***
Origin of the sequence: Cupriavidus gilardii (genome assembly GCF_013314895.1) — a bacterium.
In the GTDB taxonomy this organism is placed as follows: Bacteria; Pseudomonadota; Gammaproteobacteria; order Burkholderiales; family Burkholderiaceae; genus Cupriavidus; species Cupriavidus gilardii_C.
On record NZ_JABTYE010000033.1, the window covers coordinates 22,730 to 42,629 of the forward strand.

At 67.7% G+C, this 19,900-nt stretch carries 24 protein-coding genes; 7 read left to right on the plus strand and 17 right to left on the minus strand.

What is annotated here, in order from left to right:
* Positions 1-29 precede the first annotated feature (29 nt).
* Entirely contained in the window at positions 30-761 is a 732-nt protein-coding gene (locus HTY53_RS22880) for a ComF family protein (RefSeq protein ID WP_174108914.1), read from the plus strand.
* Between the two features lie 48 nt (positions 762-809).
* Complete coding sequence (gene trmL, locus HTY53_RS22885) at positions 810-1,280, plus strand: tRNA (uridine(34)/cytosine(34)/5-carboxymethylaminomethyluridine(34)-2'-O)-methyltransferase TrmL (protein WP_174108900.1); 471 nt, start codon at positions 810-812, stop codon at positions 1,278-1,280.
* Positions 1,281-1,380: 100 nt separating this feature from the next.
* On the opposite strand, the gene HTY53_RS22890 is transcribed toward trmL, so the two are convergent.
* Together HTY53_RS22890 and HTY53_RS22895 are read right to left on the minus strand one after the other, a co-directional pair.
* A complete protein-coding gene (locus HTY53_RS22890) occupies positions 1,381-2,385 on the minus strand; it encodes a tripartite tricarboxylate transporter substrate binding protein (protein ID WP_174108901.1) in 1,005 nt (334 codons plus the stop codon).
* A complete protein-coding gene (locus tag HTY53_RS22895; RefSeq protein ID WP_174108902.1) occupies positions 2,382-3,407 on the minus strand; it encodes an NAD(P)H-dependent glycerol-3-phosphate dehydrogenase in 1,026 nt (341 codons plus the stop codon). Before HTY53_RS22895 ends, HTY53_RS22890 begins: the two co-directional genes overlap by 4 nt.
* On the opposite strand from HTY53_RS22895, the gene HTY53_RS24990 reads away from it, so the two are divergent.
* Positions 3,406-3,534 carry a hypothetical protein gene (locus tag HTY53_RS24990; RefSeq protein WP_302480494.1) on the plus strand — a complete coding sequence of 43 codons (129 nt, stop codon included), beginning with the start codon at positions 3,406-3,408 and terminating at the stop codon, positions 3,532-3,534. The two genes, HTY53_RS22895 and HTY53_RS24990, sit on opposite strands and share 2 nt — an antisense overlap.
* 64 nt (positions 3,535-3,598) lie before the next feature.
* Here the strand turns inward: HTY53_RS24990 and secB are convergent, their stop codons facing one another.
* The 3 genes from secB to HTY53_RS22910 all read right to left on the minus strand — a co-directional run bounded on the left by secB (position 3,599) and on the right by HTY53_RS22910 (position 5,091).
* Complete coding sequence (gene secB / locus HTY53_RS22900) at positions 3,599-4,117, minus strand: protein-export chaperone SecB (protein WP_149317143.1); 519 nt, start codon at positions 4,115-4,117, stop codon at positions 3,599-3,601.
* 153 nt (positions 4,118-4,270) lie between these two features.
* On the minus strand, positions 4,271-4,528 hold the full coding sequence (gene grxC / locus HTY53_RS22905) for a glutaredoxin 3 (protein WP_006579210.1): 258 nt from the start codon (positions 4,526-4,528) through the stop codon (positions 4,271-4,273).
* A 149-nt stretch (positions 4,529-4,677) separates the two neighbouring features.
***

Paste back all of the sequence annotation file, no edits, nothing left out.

Origin of the sequence: Cupriavidus gilardii (genome assembly GCF_013314895.1) — a bacterium.
In the GTDB taxonomy this organism is placed as follows: Bacteria; Pseudomonadota; Gammaproteobacteria; order Burkholderiales; family Burkholderiaceae; genus Cupriavidus; species Cupriavidus gilardii_C.
On record NZ_JABTYE010000033.1, the window covers coordinates 22,730 to 42,629 of the forward strand.

At 67.7% G+C, this 19,900-nt stretch carries 24 protein-coding genes; 7 read left to right on the plus strand and 17 right to left on the minus strand.

What is annotated here, in order from left to right:
* Positions 1-29 precede the first annotated feature (29 nt).
* Entirely contained in the window at positions 30-761 is a 732-nt protein-coding gene (locus HTY53_RS22880) for a ComF family protein (RefSeq protein ID WP_174108914.1), read from the plus strand.
* Between the two features lie 48 nt (positions 762-809).
* Complete coding sequence (gene trmL, locus HTY53_RS22885) at positions 810-1,280, plus strand: tRNA (uridine(34)/cytosine(34)/5-carboxymethylaminomethyluridine(34)-2'-O)-methyltransferase TrmL (protein WP_174108900.1); 471 nt, start codon at positions 810-812, stop codon at positions 1,278-1,280.
* Positions 1,281-1,380: 100 nt separating this feature from the next.
* On the opposite strand, the gene HTY53_RS22890 is transcribed toward trmL, so the two are convergent.
* Together HTY53_RS22890 and HTY53_RS22895 are read right to left on the minus strand one after the other, a co-directional pair.
* A complete protein-coding gene (locus HTY53_RS22890) occupies positions 1,381-2,385 on the minus strand; it encodes a tripartite tricarboxylate transporter substrate binding protein (protein ID WP_174108901.1) in 1,005 nt (334 codons plus the stop codon).
* A complete protein-coding gene (locus tag HTY53_RS22895; RefSeq protein ID WP_174108902.1) occupies positions 2,382-3,407 on the minus strand; it encodes an NAD(P)H-dependent glycerol-3-phosphate dehydrogenase in 1,026 nt (341 codons plus the stop codon). Before HTY53_RS22895 ends, HTY53_RS22890 begins: the two co-directional genes overlap by 4 nt.
* On the opposite strand from HTY53_RS22895, the gene HTY53_RS24990 reads away from it, so the two are divergent.
* Positions 3,406-3,534 carry a hypothetical protein gene (locus tag HTY53_RS24990; RefSeq protein WP_302480494.1) on the plus strand — a complete coding sequence of 43 codons (129 nt, stop codon included), beginning with the start codon at positions 3,406-3,408 and terminating at the stop codon, positions 3,532-3,534. The two genes, HTY53_RS22895 and HTY53_RS24990, sit on opposite strands and share 2 nt — an antisense overlap.
* 64 nt (positions 3,535-3,598) lie before the next feature.
* Here the strand turns inward: HTY53_RS24990 and secB are convergent, their stop codons facing one another.
* The 3 genes from secB to HTY53_RS22910 all read right to left on the minus strand — a co-directional run bounded on the left by secB (position 3,599) and on the right by HTY53_RS22910 (position 5,091).
* Complete coding sequence (gene secB / locus HTY53_RS22900) at positions 3,599-4,117, minus strand: protein-export chaperone SecB (protein WP_149317143.1); 519 nt, start codon at positions 4,115-4,117, stop codon at positions 3,599-3,601.
* 153 nt (positions 4,118-4,270) lie between these two features.
* On the minus strand, positions 4,271-4,528 hold the full coding sequence (gene grxC / locus HTY53_RS22905) for a glutaredoxin 3 (protein WP_006579210.1): 258 nt from the start codon (positions 4,526-4,528) through the stop codon (positions 4,271-4,273).
* A 149-nt stretch (positions 4,529-4,677) separates the two neighbouring features.